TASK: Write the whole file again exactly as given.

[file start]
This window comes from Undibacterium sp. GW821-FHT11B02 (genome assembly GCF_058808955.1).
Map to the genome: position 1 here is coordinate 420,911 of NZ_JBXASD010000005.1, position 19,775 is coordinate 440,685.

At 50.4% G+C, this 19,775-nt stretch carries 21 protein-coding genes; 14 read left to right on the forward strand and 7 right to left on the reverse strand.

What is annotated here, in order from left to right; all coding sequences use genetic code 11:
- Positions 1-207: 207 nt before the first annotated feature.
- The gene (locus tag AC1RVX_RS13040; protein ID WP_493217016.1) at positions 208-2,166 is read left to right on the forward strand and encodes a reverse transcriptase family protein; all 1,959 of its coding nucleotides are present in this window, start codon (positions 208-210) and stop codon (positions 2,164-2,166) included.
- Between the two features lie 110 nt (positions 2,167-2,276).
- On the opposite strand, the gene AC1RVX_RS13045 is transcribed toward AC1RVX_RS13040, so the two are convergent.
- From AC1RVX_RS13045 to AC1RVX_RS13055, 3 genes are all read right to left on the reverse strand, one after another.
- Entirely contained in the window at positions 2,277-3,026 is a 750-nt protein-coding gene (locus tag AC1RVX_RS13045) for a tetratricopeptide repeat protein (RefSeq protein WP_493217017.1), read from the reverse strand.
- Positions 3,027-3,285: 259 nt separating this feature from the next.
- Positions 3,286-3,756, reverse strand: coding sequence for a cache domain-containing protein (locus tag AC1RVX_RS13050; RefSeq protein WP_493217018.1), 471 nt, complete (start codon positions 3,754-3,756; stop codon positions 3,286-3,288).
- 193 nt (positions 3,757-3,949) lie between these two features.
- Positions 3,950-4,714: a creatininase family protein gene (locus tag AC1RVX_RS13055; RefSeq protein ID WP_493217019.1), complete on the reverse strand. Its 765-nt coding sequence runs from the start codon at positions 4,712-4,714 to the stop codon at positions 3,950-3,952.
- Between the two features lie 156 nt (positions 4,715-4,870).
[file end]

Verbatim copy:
This window comes from Undibacterium sp. GW821-FHT11B02 (genome assembly GCF_058808955.1).
Map to the genome: position 1 here is coordinate 420,911 of NZ_JBXASD010000005.1, position 19,775 is coordinate 440,685.

At 50.4% G+C, this 19,775-nt stretch carries 21 protein-coding genes; 14 read left to right on the forward strand and 7 right to left on the reverse strand.

What is annotated here, in order from left to right; all coding sequences use genetic code 11:
- Positions 1-207: 207 nt before the first annotated feature.
- The gene (locus tag AC1RVX_RS13040; protein ID WP_493217016.1) at positions 208-2,166 is read left to right on the forward strand and encodes a reverse transcriptase family protein; all 1,959 of its coding nucleotides are present in this window, start codon (positions 208-210) and stop codon (positions 2,164-2,166) included.
- Between the two features lie 110 nt (positions 2,167-2,276).
- On the opposite strand, the gene AC1RVX_RS13045 is transcribed toward AC1RVX_RS13040, so the two are convergent.
- From AC1RVX_RS13045 to AC1RVX_RS13055, 3 genes are all read right to left on the reverse strand, one after another.
- Entirely contained in the window at positions 2,277-3,026 is a 750-nt protein-coding gene (locus tag AC1RVX_RS13045) for a tetratricopeptide repeat protein (RefSeq protein WP_493217017.1), read from the reverse strand.
- Positions 3,027-3,285: 259 nt separating this feature from the next.
- Positions 3,286-3,756, reverse strand: coding sequence for a cache domain-containing protein (locus tag AC1RVX_RS13050; RefSeq protein WP_493217018.1), 471 nt, complete (start codon positions 3,754-3,756; stop codon positions 3,286-3,288).
- 193 nt (positions 3,757-3,949) lie between these two features.
- Positions 3,950-4,714: a creatininase family protein gene (locus tag AC1RVX_RS13055; RefSeq protein ID WP_493217019.1), complete on the reverse strand. Its 765-nt coding sequence runs from the start codon at positions 4,712-4,714 to the stop codon at positions 3,950-3,952.
- Between the two features lie 156 nt (positions 4,715-4,870).